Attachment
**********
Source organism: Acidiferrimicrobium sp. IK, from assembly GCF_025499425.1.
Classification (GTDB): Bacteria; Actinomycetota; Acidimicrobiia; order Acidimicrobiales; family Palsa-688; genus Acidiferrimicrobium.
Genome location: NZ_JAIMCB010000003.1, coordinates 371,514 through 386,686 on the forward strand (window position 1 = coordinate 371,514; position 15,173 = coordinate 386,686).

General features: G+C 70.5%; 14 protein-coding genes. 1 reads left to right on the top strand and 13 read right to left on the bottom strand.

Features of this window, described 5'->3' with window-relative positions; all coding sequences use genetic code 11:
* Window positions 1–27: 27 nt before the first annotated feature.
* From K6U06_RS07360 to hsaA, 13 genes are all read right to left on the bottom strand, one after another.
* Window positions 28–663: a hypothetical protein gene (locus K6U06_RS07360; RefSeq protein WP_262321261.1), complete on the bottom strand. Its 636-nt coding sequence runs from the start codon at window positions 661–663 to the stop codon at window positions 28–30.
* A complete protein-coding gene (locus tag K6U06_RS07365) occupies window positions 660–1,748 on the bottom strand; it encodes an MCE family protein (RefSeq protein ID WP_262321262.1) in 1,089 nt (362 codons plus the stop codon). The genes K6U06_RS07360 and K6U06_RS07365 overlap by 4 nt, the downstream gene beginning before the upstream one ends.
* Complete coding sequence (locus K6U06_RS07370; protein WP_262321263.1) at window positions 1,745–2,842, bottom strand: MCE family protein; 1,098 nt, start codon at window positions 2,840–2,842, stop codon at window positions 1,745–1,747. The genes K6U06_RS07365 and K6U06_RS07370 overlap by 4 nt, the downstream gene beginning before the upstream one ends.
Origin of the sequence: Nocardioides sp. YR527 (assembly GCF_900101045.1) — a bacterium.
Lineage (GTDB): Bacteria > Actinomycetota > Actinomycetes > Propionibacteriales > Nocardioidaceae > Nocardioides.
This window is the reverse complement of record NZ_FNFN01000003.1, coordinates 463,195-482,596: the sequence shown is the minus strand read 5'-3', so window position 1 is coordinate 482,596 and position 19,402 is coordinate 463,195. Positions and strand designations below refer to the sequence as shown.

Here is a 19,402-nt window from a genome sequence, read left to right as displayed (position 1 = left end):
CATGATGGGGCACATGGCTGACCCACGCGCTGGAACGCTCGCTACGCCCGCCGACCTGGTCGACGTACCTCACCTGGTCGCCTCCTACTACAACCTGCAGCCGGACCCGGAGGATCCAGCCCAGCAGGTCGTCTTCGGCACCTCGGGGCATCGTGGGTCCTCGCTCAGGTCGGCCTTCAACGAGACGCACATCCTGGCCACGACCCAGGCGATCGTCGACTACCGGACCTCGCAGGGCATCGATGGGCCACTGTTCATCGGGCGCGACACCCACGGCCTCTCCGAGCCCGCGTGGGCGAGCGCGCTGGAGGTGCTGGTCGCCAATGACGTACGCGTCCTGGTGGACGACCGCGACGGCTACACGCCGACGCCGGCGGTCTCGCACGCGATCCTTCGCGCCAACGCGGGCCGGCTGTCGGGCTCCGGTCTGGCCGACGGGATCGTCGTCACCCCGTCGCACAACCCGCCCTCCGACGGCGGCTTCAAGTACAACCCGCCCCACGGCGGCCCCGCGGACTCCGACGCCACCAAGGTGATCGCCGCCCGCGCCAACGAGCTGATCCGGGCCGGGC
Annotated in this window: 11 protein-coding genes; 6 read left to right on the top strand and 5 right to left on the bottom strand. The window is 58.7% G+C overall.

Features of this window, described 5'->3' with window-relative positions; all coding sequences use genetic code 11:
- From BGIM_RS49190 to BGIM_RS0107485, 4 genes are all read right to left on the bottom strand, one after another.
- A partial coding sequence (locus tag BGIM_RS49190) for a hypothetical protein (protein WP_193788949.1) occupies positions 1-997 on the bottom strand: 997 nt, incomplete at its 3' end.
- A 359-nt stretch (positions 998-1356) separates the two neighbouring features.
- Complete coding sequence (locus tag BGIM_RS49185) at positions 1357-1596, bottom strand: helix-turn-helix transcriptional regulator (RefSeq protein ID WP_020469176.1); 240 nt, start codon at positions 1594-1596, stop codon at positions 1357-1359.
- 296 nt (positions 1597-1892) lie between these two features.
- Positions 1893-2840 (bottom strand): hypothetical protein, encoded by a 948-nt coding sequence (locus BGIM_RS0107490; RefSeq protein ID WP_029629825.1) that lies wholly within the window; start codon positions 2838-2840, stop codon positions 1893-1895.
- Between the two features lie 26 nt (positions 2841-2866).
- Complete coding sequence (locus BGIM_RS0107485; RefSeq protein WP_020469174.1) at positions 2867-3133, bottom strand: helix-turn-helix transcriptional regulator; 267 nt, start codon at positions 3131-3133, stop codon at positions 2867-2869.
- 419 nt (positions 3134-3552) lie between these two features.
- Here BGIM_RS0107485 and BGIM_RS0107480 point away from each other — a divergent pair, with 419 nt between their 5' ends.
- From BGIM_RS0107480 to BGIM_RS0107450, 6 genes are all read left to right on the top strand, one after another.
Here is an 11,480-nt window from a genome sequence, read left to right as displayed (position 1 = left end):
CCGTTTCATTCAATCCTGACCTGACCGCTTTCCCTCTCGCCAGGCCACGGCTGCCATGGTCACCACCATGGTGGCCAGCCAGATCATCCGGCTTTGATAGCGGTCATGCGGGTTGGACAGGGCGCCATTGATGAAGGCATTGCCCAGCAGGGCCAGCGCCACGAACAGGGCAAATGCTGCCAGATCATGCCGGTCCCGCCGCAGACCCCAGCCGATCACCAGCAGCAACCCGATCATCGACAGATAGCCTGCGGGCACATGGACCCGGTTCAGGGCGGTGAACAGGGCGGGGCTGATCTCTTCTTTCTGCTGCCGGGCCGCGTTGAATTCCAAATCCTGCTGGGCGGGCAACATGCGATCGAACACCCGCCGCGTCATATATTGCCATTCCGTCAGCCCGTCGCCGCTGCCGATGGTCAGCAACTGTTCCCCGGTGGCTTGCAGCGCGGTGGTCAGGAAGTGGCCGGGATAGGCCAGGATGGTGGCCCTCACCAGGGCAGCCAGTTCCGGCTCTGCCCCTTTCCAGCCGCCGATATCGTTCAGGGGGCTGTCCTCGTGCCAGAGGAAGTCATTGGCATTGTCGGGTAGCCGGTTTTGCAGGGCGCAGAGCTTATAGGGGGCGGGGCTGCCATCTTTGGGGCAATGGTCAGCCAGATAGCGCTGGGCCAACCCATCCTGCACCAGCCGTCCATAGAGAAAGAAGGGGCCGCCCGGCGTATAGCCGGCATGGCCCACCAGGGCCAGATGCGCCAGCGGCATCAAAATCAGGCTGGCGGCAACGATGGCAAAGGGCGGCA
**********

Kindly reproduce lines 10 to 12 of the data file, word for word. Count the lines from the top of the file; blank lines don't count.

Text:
* Complete coding sequence (locus K6U06_RS07370; protein WP_262321263.1) at window positions 1,745–2,842, bottom strand: MCE family protein; 1,098 nt, start codon at window positions 2,840–2,842, stop codon at window positions 1,745–1,747. The genes K6U06_RS07365 and K6U06_RS07370 overlap by 4 nt, the downstream gene beginning before the upstream one ends.
Origin of the sequence: Nocardioides sp. YR527 (assembly GCF_900101045.1) — a bacterium.
Lineage (GTDB): Bacteria > Actinomycetota > Actinomycetes > Propionibacteriales > Nocardioidaceae > Nocardioides.